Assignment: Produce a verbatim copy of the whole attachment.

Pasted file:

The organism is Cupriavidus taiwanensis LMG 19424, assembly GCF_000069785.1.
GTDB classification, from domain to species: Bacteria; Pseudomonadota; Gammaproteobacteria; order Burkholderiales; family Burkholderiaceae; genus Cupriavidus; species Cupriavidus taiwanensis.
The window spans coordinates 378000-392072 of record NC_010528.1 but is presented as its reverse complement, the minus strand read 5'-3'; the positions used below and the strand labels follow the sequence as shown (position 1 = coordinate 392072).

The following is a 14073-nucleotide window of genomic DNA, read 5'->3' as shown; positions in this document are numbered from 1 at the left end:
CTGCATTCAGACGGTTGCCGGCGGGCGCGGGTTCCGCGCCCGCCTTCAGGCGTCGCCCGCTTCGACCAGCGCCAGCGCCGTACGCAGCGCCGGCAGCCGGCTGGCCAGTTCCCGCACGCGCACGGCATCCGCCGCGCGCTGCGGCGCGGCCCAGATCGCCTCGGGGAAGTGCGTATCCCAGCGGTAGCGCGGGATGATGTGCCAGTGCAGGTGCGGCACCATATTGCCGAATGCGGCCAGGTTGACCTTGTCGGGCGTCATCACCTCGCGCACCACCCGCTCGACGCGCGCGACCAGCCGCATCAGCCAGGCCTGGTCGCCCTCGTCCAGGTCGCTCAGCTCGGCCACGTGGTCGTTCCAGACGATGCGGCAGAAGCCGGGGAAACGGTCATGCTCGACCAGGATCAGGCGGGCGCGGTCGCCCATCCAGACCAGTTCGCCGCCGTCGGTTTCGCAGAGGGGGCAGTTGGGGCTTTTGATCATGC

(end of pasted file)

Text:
The organism is Cupriavidus taiwanensis LMG 19424, assembly GCF_000069785.1.
GTDB classification, from domain to species: Bacteria; Pseudomonadota; Gammaproteobacteria; order Burkholderiales; family Burkholderiaceae; genus Cupriavidus; species Cupriavidus taiwanensis.
The window spans coordinates 378000-392072 of record NC_010528.1 but is presented as its reverse complement, the minus strand read 5'-3'; the positions used below and the strand labels follow the sequence as shown (position 1 = coordinate 392072).

The following is a 14073-nucleotide window of genomic DNA, read 5'->3' as shown; positions in this document are numbered from 1 at the left end:
CTGCATTCAGACGGTTGCCGGCGGGCGCGGGTTCCGCGCCCGCCTTCAGGCGTCGCCCGCTTCGACCAGCGCCAGCGCCGTACGCAGCGCCGGCAGCCGGCTGGCCAGTTCCCGCACGCGCACGGCATCCGCCGCGCGCTGCGGCGCGGCCCAGATCGCCTCGGGGAAGTGCGTATCCCAGCGGTAGCGCGGGATGATGTGCCAGTGCAGGTGCGGCACCATATTGCCGAATGCGGCCAGGTTGACCTTGTCGGGCGTCATCACCTCGCGCACCACCCGCTCGACGCGCGCGACCAGCCGCATCAGCCAGGCCTGGTCGCCCTCGTCCAGGTCGCTCAGCTCGGCCACGTGGTCGTTCCAGACGATGCGGCAGAAGCCGGGGAAACGGTCATGCTCGACCAGGATCAGGCGGGCGCGGTCGCCCATCCAGACCAGTTCGCCGCCGTCGGTTTCGCAGAGGGGGCAGTTGGGGCTTTTGATCATGC